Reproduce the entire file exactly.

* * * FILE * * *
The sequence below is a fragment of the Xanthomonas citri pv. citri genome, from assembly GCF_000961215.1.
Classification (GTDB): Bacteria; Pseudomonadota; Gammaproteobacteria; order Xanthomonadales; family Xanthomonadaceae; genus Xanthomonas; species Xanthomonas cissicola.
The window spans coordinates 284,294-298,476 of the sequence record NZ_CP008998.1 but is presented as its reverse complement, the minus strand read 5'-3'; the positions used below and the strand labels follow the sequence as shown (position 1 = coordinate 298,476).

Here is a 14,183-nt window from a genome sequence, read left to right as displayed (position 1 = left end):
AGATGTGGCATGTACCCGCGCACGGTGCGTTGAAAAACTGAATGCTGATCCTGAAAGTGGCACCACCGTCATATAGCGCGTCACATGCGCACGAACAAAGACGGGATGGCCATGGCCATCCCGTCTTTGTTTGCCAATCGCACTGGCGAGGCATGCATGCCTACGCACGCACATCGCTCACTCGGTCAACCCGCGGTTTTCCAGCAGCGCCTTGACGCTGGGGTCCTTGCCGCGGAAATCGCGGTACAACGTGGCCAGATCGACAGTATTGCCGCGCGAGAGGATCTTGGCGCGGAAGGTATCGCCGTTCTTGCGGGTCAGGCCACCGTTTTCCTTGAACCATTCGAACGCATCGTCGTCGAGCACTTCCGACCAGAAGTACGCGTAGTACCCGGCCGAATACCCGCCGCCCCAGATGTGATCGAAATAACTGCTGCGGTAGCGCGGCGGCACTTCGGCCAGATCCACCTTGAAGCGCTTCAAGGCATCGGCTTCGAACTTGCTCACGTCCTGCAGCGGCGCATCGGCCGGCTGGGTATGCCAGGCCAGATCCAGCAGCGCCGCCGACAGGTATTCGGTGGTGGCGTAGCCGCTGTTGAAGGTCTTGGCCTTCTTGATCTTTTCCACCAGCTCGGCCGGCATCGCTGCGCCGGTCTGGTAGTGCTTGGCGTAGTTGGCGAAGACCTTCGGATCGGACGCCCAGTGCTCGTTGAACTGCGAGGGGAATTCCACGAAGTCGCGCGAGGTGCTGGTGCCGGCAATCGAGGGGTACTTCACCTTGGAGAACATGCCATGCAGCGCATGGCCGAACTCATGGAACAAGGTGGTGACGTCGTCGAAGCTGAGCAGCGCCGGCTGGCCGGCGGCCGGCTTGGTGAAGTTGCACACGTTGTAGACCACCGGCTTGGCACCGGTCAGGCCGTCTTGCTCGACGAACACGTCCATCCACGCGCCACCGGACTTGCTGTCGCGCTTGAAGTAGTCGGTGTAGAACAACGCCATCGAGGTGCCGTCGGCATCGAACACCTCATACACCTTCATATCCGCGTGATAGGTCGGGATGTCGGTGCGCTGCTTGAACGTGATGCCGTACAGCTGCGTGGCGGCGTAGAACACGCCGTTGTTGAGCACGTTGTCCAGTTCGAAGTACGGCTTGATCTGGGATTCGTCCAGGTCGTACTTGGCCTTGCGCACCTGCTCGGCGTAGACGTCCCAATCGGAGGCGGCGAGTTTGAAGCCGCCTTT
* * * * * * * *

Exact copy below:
The sequence below is a fragment of the Xanthomonas citri pv. citri genome, from assembly GCF_000961215.1.
Classification (GTDB): Bacteria; Pseudomonadota; Gammaproteobacteria; order Xanthomonadales; family Xanthomonadaceae; genus Xanthomonas; species Xanthomonas cissicola.
The window spans coordinates 284,294-298,476 of the sequence record NZ_CP008998.1 but is presented as its reverse complement, the minus strand read 5'-3'; the positions used below and the strand labels follow the sequence as shown (position 1 = coordinate 298,476).

Here is a 14,183-nt window from a genome sequence, read left to right as displayed (position 1 = left end):
AGATGTGGCATGTACCCGCGCACGGTGCGTTGAAAAACTGAATGCTGATCCTGAAAGTGGCACCACCGTCATATAGCGCGTCACATGCGCACGAACAAAGACGGGATGGCCATGGCCATCCCGTCTTTGTTTGCCAATCGCACTGGCGAGGCATGCATGCCTACGCACGCACATCGCTCACTCGGTCAACCCGCGGTTTTCCAGCAGCGCCTTGACGCTGGGGTCCTTGCCGCGGAAATCGCGGTACAACGTGGCCAGATCGACAGTATTGCCGCGCGAGAGGATCTTGGCGCGGAAGGTATCGCCGTTCTTGCGGGTCAGGCCACCGTTTTCCTTGAACCATTCGAACGCATCGTCGTCGAGCACTTCCGACCAGAAGTACGCGTAGTACCCGGCCGAATACCCGCCGCCCCAGATGTGATCGAAATAACTGCTGCGGTAGCGCGGCGGCACTTCGGCCAGATCCACCTTGAAGCGCTTCAAGGCATCGGCTTCGAACTTGCTCACGTCCTGCAGCGGCGCATCGGCCGGCTGGGTATGCCAGGCCAGATCCAGCAGCGCCGCCGACAGGTATTCGGTGGTGGCGTAGCCGCTGTTGAAGGTCTTGGCCTTCTTGATCTTTTCCACCAGCTCGGCCGGCATCGCTGCGCCGGTCTGGTAGTGCTTGGCGTAGTTGGCGAAGACCTTCGGATCGGACGCCCAGTGCTCGTTGAACTGCGAGGGGAATTCCACGAAGTCGCGCGAGGTGCTGGTGCCGGCAATCGAGGGGTACTTCACCTTGGAGAACATGCCATGCAGCGCATGGCCGAACTCATGGAACAAGGTGGTGACGTCGTCGAAGCTGAGCAGCGCCGGCTGGCCGGCGGCCGGCTTGGTGAAGTTGCACACGTTGTAGACCACCGGCTTGGCACCGGTCAGGCCGTCTTGCTCGACGAACACGTCCATCCACGCGCCACCGGACTTGCTGTCGCGCTTGAAGTAGTCGGTGTAGAACAACGCCATCGAGGTGCCGTCGGCATCGAACACCTCATACACCTTCATATCCGCGTGATAGGTCGGGATGTCGGTGCGCTGCTTGAACGTGATGCCGTACAGCTGCGTGGCGGCGTAGAACACGCCGTTGTTGAGCACGTTGTCCAGTTCGAAGTACGGCTTGATCTGGGATTCGTCCAGGTCGTACTTGGCCTTGCGCACCTGCTCGGCGTAGACGTCCCAATCGGAGGCGGCGAGTTTGAAGCCGCCTTT